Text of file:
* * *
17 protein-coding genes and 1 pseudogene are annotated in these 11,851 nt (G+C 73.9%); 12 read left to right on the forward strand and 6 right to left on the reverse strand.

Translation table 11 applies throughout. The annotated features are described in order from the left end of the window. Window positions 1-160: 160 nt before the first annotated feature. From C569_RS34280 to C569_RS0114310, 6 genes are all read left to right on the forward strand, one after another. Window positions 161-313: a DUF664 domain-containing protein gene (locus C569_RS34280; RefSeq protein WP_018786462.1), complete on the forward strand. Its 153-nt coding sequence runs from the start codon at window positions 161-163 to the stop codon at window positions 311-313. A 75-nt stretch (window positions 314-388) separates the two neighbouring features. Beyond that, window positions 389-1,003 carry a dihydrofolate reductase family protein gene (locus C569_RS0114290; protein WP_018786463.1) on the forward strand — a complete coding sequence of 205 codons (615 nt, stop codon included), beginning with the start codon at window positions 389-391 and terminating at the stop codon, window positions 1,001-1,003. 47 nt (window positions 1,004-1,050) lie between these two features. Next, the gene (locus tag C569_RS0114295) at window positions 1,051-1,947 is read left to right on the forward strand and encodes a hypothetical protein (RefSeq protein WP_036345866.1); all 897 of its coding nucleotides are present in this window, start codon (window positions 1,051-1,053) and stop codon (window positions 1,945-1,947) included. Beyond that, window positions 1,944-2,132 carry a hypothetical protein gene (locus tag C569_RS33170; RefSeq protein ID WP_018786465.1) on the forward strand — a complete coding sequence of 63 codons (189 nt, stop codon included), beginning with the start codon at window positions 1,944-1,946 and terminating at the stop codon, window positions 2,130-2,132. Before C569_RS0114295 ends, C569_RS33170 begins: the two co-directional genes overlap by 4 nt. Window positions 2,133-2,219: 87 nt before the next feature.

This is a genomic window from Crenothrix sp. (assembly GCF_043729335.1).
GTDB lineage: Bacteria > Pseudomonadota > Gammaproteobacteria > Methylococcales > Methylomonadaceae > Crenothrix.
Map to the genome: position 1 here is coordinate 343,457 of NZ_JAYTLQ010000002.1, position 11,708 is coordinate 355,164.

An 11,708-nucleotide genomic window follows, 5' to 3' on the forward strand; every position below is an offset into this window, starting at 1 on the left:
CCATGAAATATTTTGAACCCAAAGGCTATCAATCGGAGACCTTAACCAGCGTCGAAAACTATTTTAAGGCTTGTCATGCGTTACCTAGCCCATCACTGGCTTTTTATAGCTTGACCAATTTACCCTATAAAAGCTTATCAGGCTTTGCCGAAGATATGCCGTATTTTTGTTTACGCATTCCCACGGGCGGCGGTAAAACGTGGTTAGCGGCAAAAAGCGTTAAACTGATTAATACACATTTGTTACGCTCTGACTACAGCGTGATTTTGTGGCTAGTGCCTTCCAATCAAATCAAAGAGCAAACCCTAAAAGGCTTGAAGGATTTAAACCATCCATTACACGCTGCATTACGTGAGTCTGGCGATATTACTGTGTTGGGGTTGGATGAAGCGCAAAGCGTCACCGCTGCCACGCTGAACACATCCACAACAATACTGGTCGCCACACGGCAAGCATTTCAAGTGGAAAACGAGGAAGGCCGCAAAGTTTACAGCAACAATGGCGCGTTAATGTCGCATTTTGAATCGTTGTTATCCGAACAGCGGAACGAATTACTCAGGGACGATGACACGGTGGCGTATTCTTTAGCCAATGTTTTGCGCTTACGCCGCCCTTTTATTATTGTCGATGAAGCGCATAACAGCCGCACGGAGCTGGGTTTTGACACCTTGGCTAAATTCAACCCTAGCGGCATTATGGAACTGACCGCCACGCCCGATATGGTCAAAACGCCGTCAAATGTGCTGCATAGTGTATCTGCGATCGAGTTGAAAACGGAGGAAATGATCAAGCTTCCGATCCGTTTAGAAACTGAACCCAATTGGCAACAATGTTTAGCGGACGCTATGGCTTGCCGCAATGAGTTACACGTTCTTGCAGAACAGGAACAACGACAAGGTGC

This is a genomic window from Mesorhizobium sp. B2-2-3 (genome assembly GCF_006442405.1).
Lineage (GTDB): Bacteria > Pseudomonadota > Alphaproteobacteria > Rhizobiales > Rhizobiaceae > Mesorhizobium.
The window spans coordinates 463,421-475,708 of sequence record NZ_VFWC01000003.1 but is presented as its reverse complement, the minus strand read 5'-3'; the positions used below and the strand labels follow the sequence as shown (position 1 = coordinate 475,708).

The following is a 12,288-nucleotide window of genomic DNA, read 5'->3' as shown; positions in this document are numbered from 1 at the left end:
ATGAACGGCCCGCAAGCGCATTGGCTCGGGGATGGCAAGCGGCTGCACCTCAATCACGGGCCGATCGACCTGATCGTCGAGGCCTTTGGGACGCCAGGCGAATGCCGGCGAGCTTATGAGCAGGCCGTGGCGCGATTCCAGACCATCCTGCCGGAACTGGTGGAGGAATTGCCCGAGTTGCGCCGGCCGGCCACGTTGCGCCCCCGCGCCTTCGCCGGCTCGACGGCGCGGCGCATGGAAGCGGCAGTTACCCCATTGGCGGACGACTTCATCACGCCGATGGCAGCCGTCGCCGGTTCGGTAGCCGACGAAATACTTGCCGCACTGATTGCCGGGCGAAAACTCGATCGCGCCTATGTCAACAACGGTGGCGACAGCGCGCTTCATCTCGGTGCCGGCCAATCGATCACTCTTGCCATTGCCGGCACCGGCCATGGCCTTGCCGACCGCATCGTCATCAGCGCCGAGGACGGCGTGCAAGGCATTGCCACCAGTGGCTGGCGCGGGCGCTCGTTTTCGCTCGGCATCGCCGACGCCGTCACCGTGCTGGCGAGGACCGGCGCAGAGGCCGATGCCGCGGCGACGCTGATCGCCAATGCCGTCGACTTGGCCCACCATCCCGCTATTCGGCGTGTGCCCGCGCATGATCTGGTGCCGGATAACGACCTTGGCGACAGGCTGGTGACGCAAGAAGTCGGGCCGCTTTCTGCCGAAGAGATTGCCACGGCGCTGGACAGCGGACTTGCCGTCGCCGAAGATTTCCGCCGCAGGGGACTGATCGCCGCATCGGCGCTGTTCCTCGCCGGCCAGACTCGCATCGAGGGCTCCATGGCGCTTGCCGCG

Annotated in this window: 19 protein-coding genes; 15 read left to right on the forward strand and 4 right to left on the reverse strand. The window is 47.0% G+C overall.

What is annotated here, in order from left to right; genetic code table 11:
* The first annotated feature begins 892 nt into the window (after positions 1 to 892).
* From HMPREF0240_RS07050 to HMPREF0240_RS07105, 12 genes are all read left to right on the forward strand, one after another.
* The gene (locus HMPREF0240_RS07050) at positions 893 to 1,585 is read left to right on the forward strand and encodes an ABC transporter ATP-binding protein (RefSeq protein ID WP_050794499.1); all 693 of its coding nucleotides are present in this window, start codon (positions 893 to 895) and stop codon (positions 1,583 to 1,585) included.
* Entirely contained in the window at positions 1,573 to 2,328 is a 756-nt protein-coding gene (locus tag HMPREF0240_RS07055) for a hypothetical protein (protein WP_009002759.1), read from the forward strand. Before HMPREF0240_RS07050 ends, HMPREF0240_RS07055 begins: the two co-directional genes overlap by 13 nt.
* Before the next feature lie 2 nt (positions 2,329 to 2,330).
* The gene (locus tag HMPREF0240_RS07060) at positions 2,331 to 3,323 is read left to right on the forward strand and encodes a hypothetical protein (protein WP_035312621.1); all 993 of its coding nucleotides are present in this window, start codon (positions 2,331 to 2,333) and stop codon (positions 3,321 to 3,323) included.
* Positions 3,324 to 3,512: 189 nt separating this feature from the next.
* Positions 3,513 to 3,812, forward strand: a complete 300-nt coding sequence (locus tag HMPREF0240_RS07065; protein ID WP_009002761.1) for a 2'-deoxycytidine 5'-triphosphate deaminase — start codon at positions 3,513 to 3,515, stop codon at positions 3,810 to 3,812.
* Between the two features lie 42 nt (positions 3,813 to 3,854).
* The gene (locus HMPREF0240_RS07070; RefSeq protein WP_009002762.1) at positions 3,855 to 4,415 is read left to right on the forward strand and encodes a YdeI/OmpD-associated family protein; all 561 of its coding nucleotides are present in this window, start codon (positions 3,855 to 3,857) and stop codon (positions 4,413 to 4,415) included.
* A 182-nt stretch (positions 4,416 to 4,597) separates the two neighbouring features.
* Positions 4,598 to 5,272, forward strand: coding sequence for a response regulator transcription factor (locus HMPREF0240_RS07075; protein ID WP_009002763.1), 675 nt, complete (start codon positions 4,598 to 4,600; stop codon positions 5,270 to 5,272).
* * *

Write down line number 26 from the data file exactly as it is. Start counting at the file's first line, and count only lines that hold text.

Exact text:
* Positions 4,598 to 5,272, forward strand: coding sequence for a response regulator transcription factor (locus HMPREF0240_RS07075; protein ID WP_009002763.1), 675 nt, complete (start codon positions 4,598 to 4,600; stop codon positions 5,270 to 5,272).